They were made of, for their hair, eyes, everything from their backpacks to their accents. They were teased and some adults said mean things when they thought they weren't listening. They got their own rooms and didn't really know what to do with all that space. Every day they walked through an unfamiliar jungle of a world, filled with kanji they could barely read and people that didn't like them, and they reached for each other's hands. They held on tight until they reached the school. They didn't use their Japanese names for each other. At lunch they huddled together at the outcasts table and lapsed into their native tongue, and it was then that they began to really realize how odd they were. Other kids did not do these things with their siblings. They didn't play nice with them or talk to them about everything, they didn't even like each other. No one had as many kids as their family did. They weren't like the others, and in Japan the nail that stuck up must be hammered down.
For nearly two school years, they took it. They got called every slur in the books, every nasty name no child should hear, and had food thrown at them more than once. They found their backpacks in trash cans outside school once. Their Japanese got better and yet the taunting about their voices remained. Their parents got mad at them when Wenchang slept in Jie Rin's bed one night after having a nightmare about not being able to protect her. They had to eat new foods they didn't like, write in a whole new alphabet - even their names were taken from them. Their parents were in love with Japan. They thought it was perfect and wouldn't hear a word against it. Their mother got to stay home now. Everything was perfect and everything was awful. The only thing they had left to depend on in this world was each other.
One day on the playground the older boys formed a circle and began shoving Jie Rin. She was spinning, lost in a tangle of arms and anger and people who hated her, flying off her feet, until finally one of them threw her to the ground, laughing. Wenchang was a blur of motion. He was angry, livid, his fists faster than the angry words he was saying in Chinese, his eyes glinting like gray fire. The circle broke as another, one of spectators, formed around them. Jie Rin got to her feet slowly. Her knees were torn up and there was a large bruise forming on her cheek, but she stood up and reached for her brother's hand. It was curled into a fist so tight his knuckles were turning white.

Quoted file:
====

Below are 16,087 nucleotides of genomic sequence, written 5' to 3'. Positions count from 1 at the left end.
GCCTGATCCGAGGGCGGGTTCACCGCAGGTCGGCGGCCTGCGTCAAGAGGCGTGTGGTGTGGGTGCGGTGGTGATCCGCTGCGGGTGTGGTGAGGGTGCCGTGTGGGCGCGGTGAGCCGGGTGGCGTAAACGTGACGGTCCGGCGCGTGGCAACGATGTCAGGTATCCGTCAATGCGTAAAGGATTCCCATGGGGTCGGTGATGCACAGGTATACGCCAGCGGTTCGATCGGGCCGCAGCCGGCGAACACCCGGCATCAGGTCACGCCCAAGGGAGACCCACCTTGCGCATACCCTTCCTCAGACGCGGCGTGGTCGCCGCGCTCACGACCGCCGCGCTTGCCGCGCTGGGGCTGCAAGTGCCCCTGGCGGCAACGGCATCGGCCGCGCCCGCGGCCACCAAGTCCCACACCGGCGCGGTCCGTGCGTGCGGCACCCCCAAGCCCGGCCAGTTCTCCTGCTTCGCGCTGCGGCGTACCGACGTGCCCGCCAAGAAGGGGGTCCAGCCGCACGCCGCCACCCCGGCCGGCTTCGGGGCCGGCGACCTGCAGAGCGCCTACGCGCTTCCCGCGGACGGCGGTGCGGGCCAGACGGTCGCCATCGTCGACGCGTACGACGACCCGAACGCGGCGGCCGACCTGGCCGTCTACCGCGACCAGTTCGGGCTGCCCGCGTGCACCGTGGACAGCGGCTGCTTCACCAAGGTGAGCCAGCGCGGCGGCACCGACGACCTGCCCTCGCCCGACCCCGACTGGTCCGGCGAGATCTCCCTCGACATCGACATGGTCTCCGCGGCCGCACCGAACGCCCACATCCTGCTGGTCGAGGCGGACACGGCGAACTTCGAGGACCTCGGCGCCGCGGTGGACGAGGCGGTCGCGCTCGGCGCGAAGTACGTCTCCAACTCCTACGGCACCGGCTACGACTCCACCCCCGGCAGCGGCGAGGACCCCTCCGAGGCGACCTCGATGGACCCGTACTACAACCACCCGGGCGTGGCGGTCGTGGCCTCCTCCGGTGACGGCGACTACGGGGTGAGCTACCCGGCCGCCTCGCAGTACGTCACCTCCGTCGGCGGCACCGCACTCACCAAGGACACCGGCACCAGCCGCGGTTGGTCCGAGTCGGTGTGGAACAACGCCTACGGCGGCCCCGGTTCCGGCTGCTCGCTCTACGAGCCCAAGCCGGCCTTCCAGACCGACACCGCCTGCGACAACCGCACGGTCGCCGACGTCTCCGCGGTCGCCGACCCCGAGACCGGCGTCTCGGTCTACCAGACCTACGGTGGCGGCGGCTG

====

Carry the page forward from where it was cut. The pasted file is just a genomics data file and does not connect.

"Renchei's in love with his sister!" one of the bullies shouted, and suddenly the siblings realized how tightly the world was packed around them. People were staring. Whispers were everywhere. Some people were laughing. Nobody looked like they doubted it. Jie Rin stepped closer to her only protection. His eyes were on the crowd.
He threw her to the ground.
"I don't love her!" he snapped. "You're just making things up because no one would talk to you otherwise, you ugly future drop out!"
Then he stormed off. Jie Rin was left on the ground. Everyone was staring at her, and she was watching her brother's retreating form. The bullies followed him. The crowd dispersed, deprived of a fight yet still hopeful for another one. She sat on the cold concrete, feeling tears well up in her eyes. He wasn't even looking back at her. Jie Rin stood up and walked back into the school building. The nurse fretted over her. Her brother didn't come look in on her. He wasn't there to walk her home after school. On the bulletin board in the front entrance, where they normally met to walk together, there were sign up sheets. She signed up for everything that looked like fun. If her brother didn't want to be around her, she'd find someone who did.
She didn't love him, either.